Stephen Greenblatt reviews a pair of biographies of Christopher Marlowe, both of which focus on Marlowe's squalid murder: he was stabbed above the eye with a twelve-penny dagger during a fight in a tavern. Marlowe isn't read much these days except by specialists, and that's too bad. He could toss off gleeful mayhem, scandalous blank verse, and elegant lyrics like "Come live with me and be my love." People often remark that he was better than his exact contemporary Shakespeare, who kept a wary eye on him, even after Marlowe's death at age 29.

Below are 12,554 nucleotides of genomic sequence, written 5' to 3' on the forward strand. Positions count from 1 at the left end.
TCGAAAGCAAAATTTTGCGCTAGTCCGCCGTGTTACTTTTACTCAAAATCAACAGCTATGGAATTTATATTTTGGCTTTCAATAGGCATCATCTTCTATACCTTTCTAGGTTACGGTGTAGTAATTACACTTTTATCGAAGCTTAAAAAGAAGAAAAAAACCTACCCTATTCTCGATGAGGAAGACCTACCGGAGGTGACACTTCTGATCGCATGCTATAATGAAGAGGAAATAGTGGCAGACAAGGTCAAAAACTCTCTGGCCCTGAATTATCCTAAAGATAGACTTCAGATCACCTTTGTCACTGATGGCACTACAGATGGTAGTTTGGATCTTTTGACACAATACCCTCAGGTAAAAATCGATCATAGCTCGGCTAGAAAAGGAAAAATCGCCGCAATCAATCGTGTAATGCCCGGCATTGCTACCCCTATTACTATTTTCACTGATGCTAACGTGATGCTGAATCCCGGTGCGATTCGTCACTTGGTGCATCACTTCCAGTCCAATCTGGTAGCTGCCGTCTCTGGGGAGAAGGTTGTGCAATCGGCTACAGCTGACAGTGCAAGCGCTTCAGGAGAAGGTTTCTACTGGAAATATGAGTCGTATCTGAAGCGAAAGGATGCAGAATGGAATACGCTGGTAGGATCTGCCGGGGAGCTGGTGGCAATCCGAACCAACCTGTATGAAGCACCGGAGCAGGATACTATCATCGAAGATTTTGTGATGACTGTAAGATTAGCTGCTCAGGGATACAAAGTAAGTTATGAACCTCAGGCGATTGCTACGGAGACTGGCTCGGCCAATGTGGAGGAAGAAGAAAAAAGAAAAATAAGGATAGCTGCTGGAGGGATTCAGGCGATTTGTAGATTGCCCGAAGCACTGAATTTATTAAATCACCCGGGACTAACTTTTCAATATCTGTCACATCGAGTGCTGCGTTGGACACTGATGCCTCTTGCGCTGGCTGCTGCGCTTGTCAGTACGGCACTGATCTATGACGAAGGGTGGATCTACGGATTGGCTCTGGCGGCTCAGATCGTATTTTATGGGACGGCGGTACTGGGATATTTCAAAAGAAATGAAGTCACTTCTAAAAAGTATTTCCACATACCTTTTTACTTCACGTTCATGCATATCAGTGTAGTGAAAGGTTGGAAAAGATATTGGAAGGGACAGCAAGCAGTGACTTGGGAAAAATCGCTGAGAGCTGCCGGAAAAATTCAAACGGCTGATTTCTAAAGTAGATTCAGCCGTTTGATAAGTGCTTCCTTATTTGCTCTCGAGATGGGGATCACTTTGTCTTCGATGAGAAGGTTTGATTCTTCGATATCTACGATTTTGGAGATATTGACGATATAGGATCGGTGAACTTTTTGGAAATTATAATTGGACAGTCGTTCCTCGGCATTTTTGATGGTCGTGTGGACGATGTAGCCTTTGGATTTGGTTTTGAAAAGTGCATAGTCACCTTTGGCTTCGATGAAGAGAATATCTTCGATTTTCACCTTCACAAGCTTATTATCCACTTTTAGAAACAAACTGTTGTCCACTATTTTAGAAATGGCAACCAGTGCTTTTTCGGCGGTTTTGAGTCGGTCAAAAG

The murder in Widow Bull's tavern dominates Marlowe's life story. It's the most famous literary murder except for perhaps Pushkin's. The official inquiry concluded Marlowe was killed was a fight over a bar bill. Recent scholarship has revealed an episode that reads like something out of Patricia Highsmith. Tetchy, secretive, and probably gay, Marlowe entered the spy service for the government, commonly known by its location, the wonderfully named Seething Lane, which, when you think about it, could be the location of the CIA. Supposedly Marlowe was spying against Catholics, but he habitually called attention to himself, either through his plays, which Elizabeth regarded as seditious, to getting arrested in Holland for forgery. It's hardly surprising he had to be taken out. His death may have been a hit ordered by the Earl of Essex, or maybe even Queen Elizabeth herself, although Greenblatt discounts this possibility. Marlowe's is the story of a brilliant playwright and poet who had the rare but unfortunate talent of inspiring admirers who wanted him dead.